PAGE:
Senator Coburn's position brought this rebuttal by a Foreign Service Officer:
He [the FSO quoted in the column] does quarrel, however, with Coburn's notion that foreign service officers are seeking huge raises on top of other big benefits. It's true that diplomats get a housing allowance and, in some cases, dangerous duty or hardship duty pay. But that doesn't negate the need to close the gap, especially for lower-level diplomats.
That sort of rebuttal doesn't go far enough. Leaving aside the merits of correcting the pay gap, I'd like to see someone correct the American public's perception of embassy life. Some sort of Foreign Service Truth Squad that could fill in the picture of what life is like in all those places where our diplomats work out of ratty hovels rather than palatial surroundings.
I saw that the FSO quoted in the WAPO column had previously served in the Central African Republic, which happens to be another diplomatic post that I have visited during my occasional forays outside the cubicle. That would be a good place to start correcting the image of embassy life, since no amount of pay or benefits could ever be enough to make diplomatic life in the Central African Republic desirable.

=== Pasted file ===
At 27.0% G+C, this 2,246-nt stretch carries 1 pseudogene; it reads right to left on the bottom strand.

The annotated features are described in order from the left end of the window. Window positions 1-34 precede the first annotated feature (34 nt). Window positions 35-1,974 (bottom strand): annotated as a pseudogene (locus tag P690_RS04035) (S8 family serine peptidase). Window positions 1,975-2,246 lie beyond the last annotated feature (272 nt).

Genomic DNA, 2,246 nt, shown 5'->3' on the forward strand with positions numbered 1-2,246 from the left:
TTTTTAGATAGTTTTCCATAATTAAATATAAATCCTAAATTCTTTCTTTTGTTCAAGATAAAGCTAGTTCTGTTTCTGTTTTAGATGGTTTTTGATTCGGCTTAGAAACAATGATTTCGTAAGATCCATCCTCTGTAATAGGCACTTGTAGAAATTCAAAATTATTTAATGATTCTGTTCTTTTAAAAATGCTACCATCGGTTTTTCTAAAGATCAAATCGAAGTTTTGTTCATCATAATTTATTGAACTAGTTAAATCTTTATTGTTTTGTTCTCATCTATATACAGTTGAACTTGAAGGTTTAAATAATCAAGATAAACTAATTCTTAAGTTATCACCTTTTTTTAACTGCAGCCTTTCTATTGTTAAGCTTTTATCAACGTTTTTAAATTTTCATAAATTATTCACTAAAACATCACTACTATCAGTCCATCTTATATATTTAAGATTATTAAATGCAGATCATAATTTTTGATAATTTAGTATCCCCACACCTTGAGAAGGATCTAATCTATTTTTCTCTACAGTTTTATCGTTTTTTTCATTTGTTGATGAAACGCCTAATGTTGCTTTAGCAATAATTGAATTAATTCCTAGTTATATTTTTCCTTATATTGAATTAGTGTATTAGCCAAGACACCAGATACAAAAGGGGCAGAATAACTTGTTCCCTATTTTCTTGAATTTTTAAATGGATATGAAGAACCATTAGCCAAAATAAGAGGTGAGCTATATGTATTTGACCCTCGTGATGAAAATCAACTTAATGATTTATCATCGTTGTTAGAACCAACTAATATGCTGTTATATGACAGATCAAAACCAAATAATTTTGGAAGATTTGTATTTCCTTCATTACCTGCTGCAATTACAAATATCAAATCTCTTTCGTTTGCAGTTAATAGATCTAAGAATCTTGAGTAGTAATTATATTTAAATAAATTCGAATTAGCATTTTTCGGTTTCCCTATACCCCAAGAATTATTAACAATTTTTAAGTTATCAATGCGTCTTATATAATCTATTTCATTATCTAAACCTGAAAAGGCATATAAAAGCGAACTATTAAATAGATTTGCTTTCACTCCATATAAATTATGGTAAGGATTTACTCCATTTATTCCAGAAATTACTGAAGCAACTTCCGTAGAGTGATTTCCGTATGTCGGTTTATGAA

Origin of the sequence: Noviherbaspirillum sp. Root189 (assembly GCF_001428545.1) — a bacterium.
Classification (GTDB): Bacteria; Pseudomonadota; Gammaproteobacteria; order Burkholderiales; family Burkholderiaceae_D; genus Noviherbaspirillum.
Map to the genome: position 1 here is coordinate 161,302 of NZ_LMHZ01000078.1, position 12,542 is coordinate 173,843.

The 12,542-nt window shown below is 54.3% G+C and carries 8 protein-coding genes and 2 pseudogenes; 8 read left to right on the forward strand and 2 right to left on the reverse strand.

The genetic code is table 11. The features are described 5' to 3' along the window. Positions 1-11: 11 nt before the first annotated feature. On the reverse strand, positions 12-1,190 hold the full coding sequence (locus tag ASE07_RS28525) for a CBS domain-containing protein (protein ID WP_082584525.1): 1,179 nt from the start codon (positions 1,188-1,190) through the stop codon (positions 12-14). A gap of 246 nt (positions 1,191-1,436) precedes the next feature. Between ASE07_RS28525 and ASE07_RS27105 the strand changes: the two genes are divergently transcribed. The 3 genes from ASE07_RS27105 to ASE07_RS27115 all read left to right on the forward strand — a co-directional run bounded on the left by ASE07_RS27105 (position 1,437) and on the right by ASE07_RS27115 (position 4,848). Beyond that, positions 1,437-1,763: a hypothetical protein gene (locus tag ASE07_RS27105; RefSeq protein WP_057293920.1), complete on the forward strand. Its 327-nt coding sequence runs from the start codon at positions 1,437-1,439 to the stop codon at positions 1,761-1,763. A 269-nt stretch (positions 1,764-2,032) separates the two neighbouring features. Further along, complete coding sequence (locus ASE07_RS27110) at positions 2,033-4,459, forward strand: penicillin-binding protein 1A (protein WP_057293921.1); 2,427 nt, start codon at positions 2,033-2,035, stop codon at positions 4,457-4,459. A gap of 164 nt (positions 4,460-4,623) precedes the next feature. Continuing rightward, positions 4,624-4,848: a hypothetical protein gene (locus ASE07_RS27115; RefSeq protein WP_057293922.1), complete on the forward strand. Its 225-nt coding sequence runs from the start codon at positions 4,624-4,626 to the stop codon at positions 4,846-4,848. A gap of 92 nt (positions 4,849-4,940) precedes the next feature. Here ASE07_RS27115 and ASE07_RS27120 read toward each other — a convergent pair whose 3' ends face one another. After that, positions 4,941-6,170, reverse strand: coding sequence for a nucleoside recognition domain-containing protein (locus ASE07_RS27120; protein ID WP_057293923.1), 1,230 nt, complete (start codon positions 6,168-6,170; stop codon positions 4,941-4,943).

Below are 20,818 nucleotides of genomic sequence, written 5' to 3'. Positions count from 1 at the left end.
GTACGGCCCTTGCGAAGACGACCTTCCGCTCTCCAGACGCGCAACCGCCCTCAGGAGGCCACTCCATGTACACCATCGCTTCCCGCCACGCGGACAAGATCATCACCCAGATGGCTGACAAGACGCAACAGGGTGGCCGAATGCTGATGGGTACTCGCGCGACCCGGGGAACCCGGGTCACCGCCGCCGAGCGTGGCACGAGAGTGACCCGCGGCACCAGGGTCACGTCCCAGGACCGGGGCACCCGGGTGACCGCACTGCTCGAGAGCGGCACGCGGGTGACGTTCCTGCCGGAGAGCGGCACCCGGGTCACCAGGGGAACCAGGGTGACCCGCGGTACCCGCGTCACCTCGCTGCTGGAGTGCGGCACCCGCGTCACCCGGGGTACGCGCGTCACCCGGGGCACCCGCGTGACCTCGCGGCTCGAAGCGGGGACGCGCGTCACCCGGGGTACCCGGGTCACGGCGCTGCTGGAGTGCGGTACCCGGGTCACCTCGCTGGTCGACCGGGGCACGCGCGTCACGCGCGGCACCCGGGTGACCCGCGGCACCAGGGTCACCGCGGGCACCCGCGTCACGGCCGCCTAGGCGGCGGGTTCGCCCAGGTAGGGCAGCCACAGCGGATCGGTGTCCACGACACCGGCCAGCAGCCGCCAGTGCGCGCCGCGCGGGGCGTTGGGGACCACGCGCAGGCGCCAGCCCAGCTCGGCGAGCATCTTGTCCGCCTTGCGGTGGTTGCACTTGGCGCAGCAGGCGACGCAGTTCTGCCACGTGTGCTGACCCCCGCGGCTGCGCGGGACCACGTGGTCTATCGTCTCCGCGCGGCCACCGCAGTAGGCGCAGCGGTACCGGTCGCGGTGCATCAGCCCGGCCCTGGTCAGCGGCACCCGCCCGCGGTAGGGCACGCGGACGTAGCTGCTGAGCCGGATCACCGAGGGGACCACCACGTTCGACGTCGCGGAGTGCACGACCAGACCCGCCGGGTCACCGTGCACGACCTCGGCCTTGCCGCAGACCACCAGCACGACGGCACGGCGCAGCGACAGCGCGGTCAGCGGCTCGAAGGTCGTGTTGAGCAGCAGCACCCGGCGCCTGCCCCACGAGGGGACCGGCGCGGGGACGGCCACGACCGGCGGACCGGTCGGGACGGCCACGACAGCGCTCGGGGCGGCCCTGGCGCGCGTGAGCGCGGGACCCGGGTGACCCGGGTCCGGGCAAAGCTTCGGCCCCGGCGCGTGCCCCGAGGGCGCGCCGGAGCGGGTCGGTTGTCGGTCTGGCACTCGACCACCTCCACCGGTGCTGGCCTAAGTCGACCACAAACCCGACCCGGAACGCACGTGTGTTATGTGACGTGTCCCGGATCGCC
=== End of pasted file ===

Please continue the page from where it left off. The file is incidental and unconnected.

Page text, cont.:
I normally object to the term 'third world hell-hole,' but in the case of the CAR it applies, and then some. First of all, the place is isolated. Joseph Conrad wrote his great novel Heart of Darkness
about a scary expedition up the Congo River to the uncharted center of the Dark Continent, but that Belgian trading post where his protagonist met Mr. Kurtz wasn't the true center. If you go up the Congo River to Conrad's metaphorical Heart of Darkness and then keep going,
you will reach its tributary, the Oubangui River, and eventually arrive at the true center of Africa in Bangui, capital city of the CAR. Even by air, the CAR is isolated, with only a few weekly flights. On the day I was due to leave, I didn't bother going to the airport, since flight schedules meant less than nothing, but instead stayed at the embassy through the night and occasionally called the airport control tower to ask if they saw a plane on their radar yet.